Rosenstrasse protests by ‘gentile’ women against Nazi Germany to save their Jewish husbands should inspire ‘safe’ sections of population to stand for the ‘targeted’ ones
In mid-February 1943, Joseph Goebbels, the Reich Minister of Propaganda in Nazi Germany, set himself the goal of making Berlin “entirely free of Jews” by the middle or end of March. At that point, most other Jews had already been deported to concentration camps, where over six million Jews were killed by the Nazi regime. The few Jews still living in Berlin were men married to gentile, or non-Jewish, women. On February 27, 1943, the Gestapo arrested over 2,000 of these Jewish men. Within hours, the wives of these men gathered outside the building at Rosenstrasse or Rose Street, where the men were imprisoned. Thus began a week-long mass protest in which thousands of women camped at Rosenstrasse, shouting, “Give us our husbands back.”
The women knew that if their husbands were not soon released, they would be sent to death camps like Auschwitz. The Gestapo repeatedly threatened the protesters that they would be shot if they did not disperse. At times the women did scatter and seemed to move away, but every time they reassembled, regrouped and continued to demand the release of their husbands. Eventually, on March 6, Goebbels gave in and released the arrested men. This was largely possible because the protestors were “gentile” or “non-Jewish” women who were part of the people that the Nazi regime claimed to represent. These women were part of the demographic group that was supposed to be the beneficiary of Nazi Germany. And yet these particular women had defied the rules of “racial purity” established by the Third Reich. In 1935, the Nuremberg Laws, enacted by the Nazi government, forbade marriage and extramarital relations between Jews and Germans. These laws also deprived Jews of citizenship rights.
Even before 1935, gentile women married to Jews had been under pressure to divorce their husbands. Yet thousands of such women had refused because they knew that if they gave in to this pressure, it meant certain death by execution for their husbands. Now there is a Rosenstrasse Foundation, based in the USA, which seeks to “commemorate, encourage, and educate about civil courage — concrete acts in opposition to injustice and human rights violations that defend the values of a pluralistic society.” The Foundation celebrates the potential of ordinary people in everyday life to stand up against injustice. Since most writing about the Nazi period magnifies Hitler and the forces of hatred, “the Rosenstrasse Foundation strives instead to elevate the voices and actions of resistors and rescuers, giving them the last word”.
In doing this, the Foundation honours the principle elucidated by Czech statesman Vaclav Havel — that each one of us can be “attempting to live in the truth” without holding any formal position of power or influence. The 80th anniversary of the Rosenstrasse Protest is being marked by the Foundation with several events in Berlin, Washington DC, and New York. One of these is a gathering on March 6 near Rosenstrasse in Berlin. For some years now, the European Parliament has observed March 6 as the European Day of the Righteous “to commemorate the moral courage of those who defied tyranny to stand up for those targeted for persecution and murder.”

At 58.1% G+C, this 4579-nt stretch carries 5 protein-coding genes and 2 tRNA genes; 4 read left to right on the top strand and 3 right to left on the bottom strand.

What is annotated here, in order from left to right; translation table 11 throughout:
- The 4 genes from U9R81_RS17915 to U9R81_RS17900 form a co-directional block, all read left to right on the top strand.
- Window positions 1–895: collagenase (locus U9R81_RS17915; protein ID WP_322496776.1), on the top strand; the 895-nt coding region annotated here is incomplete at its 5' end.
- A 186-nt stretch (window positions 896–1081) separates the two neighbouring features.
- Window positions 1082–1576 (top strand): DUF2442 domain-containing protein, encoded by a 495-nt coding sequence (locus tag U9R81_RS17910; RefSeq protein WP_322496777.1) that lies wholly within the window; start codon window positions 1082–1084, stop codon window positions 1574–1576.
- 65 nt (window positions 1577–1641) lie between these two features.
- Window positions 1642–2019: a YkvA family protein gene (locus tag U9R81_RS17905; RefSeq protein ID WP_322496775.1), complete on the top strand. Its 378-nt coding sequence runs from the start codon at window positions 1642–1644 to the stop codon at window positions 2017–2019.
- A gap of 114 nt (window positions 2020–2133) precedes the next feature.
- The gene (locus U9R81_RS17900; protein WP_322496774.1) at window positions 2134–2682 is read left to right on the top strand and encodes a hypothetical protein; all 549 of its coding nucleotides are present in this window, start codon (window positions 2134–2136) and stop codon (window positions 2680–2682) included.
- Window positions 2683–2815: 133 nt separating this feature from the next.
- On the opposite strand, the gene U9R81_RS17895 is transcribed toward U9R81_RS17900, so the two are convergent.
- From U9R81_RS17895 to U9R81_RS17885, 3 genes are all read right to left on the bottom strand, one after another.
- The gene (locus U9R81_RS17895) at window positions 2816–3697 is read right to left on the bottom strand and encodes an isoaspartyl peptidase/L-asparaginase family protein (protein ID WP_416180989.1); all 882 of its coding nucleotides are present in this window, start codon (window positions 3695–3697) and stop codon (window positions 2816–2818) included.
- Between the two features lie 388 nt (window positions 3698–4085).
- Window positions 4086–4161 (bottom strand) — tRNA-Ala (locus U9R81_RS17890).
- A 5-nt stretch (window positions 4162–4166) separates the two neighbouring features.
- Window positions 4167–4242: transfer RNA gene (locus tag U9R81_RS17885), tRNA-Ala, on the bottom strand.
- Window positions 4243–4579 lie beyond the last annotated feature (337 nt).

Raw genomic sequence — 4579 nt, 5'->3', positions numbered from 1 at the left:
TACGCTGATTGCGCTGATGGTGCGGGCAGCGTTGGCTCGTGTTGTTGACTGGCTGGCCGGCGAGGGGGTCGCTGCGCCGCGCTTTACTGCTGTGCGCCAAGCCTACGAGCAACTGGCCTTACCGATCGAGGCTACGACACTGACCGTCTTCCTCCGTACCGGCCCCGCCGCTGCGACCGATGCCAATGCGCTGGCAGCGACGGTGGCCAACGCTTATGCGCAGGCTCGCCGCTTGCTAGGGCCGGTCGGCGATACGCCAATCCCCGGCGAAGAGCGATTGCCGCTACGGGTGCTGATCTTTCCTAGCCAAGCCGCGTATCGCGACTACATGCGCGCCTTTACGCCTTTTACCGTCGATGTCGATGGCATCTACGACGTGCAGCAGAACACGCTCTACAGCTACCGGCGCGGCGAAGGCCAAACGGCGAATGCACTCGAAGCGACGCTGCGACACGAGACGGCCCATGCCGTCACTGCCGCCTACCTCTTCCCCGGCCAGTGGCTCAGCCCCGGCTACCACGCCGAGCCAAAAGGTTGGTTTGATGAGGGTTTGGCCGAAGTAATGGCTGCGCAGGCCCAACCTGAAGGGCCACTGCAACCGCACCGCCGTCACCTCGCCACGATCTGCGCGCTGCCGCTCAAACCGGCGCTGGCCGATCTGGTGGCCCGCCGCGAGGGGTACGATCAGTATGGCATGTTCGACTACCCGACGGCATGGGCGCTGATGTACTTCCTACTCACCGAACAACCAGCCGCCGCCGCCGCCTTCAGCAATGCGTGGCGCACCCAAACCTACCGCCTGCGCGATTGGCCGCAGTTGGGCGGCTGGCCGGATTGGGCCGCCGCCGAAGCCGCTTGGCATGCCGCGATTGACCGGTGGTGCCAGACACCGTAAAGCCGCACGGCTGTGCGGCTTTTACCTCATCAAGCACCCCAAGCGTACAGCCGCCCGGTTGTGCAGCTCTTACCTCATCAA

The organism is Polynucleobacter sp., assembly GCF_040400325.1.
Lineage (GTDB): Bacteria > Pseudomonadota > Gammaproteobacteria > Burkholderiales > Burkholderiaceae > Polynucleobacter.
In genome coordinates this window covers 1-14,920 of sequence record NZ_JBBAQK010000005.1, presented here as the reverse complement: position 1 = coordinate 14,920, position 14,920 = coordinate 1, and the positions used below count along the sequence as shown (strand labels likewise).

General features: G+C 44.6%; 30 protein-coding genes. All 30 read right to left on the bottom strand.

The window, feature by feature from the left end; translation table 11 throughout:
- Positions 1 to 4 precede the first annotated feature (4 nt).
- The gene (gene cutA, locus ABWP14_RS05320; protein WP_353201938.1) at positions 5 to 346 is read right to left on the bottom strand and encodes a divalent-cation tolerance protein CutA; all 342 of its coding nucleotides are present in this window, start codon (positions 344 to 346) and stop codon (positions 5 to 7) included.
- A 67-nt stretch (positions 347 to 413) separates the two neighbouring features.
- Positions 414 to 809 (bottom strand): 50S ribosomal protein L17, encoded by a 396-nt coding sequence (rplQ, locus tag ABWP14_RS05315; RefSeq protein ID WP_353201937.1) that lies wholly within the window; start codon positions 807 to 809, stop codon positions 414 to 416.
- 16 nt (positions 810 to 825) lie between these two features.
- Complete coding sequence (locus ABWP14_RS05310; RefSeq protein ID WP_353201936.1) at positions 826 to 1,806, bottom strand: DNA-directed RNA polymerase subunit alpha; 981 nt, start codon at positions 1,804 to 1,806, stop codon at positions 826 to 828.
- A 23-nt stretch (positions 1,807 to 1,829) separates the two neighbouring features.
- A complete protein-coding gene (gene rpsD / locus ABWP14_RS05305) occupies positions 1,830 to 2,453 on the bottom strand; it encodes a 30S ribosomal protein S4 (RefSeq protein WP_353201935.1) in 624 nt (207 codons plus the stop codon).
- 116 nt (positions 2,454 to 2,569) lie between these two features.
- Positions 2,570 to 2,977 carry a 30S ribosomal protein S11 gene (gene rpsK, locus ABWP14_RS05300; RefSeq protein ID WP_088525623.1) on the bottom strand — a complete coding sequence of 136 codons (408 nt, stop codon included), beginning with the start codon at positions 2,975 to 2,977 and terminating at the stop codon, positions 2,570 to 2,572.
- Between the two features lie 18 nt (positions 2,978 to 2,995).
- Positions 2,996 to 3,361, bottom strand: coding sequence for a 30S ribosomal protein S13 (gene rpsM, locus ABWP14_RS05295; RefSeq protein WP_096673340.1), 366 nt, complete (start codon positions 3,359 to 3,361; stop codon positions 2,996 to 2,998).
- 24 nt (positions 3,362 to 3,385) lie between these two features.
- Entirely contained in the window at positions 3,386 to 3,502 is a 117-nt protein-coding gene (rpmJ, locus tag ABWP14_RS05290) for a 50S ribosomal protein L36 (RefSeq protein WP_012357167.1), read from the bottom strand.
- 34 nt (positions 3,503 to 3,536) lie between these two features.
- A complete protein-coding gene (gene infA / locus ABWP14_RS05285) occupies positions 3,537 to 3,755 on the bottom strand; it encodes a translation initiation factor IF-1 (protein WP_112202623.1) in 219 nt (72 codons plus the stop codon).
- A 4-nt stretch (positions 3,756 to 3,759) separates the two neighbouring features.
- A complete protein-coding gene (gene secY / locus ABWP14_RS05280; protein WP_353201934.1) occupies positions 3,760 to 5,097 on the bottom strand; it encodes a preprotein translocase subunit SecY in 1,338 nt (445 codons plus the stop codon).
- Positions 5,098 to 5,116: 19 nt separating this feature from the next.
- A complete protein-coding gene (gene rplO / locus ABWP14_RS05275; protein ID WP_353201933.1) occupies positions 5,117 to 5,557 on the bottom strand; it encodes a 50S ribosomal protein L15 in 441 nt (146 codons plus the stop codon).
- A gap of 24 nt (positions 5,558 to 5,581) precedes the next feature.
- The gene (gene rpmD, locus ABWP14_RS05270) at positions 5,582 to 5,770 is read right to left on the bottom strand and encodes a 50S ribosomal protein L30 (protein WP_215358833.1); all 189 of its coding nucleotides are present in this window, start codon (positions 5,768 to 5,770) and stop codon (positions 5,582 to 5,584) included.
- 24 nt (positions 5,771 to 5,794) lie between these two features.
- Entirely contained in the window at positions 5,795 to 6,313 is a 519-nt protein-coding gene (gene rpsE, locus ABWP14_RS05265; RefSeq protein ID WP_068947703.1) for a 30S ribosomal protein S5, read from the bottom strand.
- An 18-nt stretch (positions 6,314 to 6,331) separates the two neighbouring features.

The story of Rosenstrasse was overlooked for a long time before historians gave it serious attention. 'Resistance of the Heart: Intermarriage and the Rosenstrasse Protest in Nazi Germany' by Nathan Stoltzfus is perhaps the most authoritative account of this episode. Stoltzfus, who is the Dorothy and Jonathan Rintels Professor of Holocaust Studies at the University of Florida, has addressed key questions such as “Who were these intermarried German women and how did they dare to disobey a ruthless regime? Why did Hitler and Goebbels give in to the protesters and release two thousand Jews?”
The Rosenstrasse protest is relevant for us here in India today because it highlights the dangers of dividing society based on identity — be it race or religion or caste. The growing demand for “anti-love-jihad” laws is essentially a way of building higher and higher walls between Hindus and Muslims. But it is important to note that this trend has been preceded by sporadic reports of so-called “honour killings” — cases where members of a family kill either the son or daughter who has defied them to marry someone of another caste or religion.
If such individual acts of rage and revenge are supported or sanctioned by laws that forbid inter-faith or inter-caste marriages, then Indian society would have crossed a dangerous threshold. Rosenstrasse is being commemorated even 80 years later because a painful question remains unanswered: If more non-Jewish Germans had protested, could the mass annihilation of Jews have been slowed or even stopped? Even if a society has no similarities with Nazi Germany, this question is universally valid. In societies across the world, the future depends on how many of those who feel safe and who are not being targeted are willing to rise in defence of those who are being targeted. Recently, there have been a series of rallies across Maharashtra by those objecting to “love jihad.” This is a catchphrase for opposing any romantic relations or marriage between Hindus and Muslims. Ironically, these events coincide with the 80th anniversary of the Rosenstrasse protest of 1943, in which non-Jewish women married to Jewish men struggled to save their husbands from being sent to death camps. Let us not make simplistic comparisons between very different cultures and historical moments. Important values and lessons can still be gleaned from the success of the Rosenstrasse story to make us better and more rational.
Views expressed are personal